PrimeFocus™ Mini-Assessment: Complete the Self-Assessment
Change-Readiness Indicator: Complete the Assessment
A 2016 Global Survey by McKinsey & Company titled ‘The people power of transformations’ showed that organizations are no more successful with change projects than they were a decade earlier. It found that employee engagement is key to success in transformational work.
In other words, business leaders are failing to engage people in change. In the VUCA world, what is it that leaders must do better to engage their people in continuous change?
Change must be motivated. It cannot be forced. Inspirational leaders create a sense of urgency for change. They provide impetus of change with a compelling vision of the future and empower a collaborative workplace in which all stakeholders work toward collective goals.
Here are three traits of leaders who inspire continuous change.
Inspirational leaders create a sense of urgency. They remain visible and share stories to describe:
The future if nothing changes
The risks if nothing changes
The possibilities that will be unlocked by making change
Leaders who describe the future with storytelling engage their people on an emotional level. The story compares the status quo to the future opportunity, compelling people to make change. Concerns are considered, and leaders use stories of previous transformations to improve optimism.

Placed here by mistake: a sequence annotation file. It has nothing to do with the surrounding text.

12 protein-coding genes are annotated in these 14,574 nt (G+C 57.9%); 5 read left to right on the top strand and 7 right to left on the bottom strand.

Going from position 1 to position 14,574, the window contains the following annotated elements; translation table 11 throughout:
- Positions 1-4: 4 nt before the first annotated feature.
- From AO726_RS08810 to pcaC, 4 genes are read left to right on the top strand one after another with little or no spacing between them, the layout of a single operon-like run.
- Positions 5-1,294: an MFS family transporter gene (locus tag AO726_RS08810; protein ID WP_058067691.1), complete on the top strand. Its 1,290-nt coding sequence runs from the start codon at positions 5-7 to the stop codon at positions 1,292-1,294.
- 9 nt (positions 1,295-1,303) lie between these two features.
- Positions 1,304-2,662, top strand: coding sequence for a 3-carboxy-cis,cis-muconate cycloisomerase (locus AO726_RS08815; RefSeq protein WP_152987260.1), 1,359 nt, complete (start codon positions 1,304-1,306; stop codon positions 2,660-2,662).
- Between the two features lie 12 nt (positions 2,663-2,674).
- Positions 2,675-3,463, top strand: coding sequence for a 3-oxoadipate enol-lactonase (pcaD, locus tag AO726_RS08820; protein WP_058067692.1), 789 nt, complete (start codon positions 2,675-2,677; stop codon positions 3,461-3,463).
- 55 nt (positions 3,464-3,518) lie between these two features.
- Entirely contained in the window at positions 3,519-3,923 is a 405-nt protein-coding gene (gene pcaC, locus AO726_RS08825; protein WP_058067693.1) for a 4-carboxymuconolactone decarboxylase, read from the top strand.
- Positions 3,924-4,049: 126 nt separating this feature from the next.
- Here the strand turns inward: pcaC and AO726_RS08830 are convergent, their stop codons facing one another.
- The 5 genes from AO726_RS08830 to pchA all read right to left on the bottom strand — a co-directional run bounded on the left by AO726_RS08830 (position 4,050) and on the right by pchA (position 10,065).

Good storytellers create urgency to change by delivering stories of crisis and balancing these with a picture of the vision, and how it affects people personally and positively. This is the big picture to which stakeholders connect.
Leaders recognise opportunities and help their people understand what the future could be.
Leaders spend the time that is needed with their employees to identify and understand problems that exist. Insight is delivered in two directions. By having meaningful conversations with people on the front line, leaders can better understand what isn’t working.
Having conversations about the current state is the first step in a communication process that empowers collaboration and joint ownership of continuous change.
It is also necessary for leaders to develop a risk culture, in which mistakes are not punished but instead are used as experiences from which to learn. Effective leadership of this risk-based culture ensures that risks are measured and controlled. Coaching, training and mentoring is provided to enhance outcomes, and collaboration becomes a cultural norm that drives a change-ready organization.
Leaders who encourage collaboration and involve their people in the design of future vision will find they develop a willingness for continuous change. When people are engaged in the business, collective goals take on new meaning and these provide the energy for people to take ownership and lead the change effort.
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